Aesthetics and Objectivity in the Visual Representation of Artifacts (Part 1) – Traditional Object Documentation

Aesthetics and Objectivity in the Visual Representation of Artifacts (Part 1) – Traditional Object Documentation

Projects June 24. 2020

“The form of a representation cannot be divorced from its purpose and the requirements of the society in which the given visual language gains currency.” [1]

Broken figurine of a child’s “paddle doll.” Freehand pencil representation on mylar, drawn in multiple views (sun-dried clay, South Abydos settlement site, 2004).

Any kind of visual interpretation, either being a color rendering of a wall painting or a modeled three-dimensional view of an object, must be tailored to the audience and to the purpose of the actual drawing, whatever the range of technological aids available at the moment. Nonetheless, once meeting these requirements, the artistic and technical level of the interpreter and the nature of available technology remain the determining factors. As these three variables (purpose, skillset, and available technology) show a considerable diversity through the entire history of object documentation, our goal with the following set of articles can’t be the presentation of an ultimate guide to the visual representation of artifacts. Nonetheless, digitalEPIGRAPHY feels the need to tackle this vital area by explaining a few of the guiding principles that worked for us over the years. Naturally, we added a range of sample drawings to illustrate these guidelines visually.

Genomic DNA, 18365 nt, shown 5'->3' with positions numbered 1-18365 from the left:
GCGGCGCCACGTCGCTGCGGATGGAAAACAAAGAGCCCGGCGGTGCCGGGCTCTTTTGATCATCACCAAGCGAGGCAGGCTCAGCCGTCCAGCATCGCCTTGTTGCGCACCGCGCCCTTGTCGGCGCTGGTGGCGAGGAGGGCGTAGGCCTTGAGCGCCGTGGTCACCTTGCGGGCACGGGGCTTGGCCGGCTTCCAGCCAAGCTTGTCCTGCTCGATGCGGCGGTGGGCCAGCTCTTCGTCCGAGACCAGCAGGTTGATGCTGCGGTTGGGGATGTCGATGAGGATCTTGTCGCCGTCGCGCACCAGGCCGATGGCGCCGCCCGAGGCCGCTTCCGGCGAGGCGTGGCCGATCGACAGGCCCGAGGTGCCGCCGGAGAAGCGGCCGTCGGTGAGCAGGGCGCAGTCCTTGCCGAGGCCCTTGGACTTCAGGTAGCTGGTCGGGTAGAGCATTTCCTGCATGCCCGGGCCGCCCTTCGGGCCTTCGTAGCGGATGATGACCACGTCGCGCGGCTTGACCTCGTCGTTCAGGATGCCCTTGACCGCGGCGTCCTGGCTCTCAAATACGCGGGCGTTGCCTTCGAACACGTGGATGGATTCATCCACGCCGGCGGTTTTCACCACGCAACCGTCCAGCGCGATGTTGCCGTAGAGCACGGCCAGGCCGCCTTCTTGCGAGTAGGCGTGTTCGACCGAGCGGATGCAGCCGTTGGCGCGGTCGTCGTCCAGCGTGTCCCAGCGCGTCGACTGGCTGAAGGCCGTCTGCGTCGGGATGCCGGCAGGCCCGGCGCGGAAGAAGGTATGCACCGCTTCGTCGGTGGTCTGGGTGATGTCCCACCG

It is a well-known fact that at the dawn of archaeological object documentation, the limited technological background gave birth to freehand artistic representations. Ideally, artists were experts in the field of Egyptology with exceptional technical skills, making considerable efforts to indicate a faithful image of their material on paper. Their renderings concentrated on the accurate copying of external features and texture. The artistic conventions of any given era had a significant influence on their products.[2] Fast forward to today, single-view photographs and drawings still represent the majority of archaeological material in most archaeological publications, even with the advent of computer reconstruction and multi-dimensional adaptation of objects. 

Today, most scholars continue publishing an overwhelming number of drawings in their publications (our most recent Reading entry shows a fine example of such efforts), with versatility and editability being among the most often cited reasons. Somewhat controversially, one direction taken by artists tends towards creating more and more realistic illustrations with drawings so detailed and well shaded that they almost look like photographs. Unfortunately, the more the drawings resemble photographs, the more complicated they are to comprehend. After a certain level of complexity is added to the drawing, it becomes more useful to just turn to the photograph instead. A typical example of this variant is visible below, where the printed photo provides the background for the transparent material to be used for tracing. The artist makes a careful “copy” of the photograph onto calque or mylar, using Rapidograph pen and black India ink. Both texture and details are indicated by a range of meticulously crafted dots, applied in variable density while leaving less intense areas blank.[3]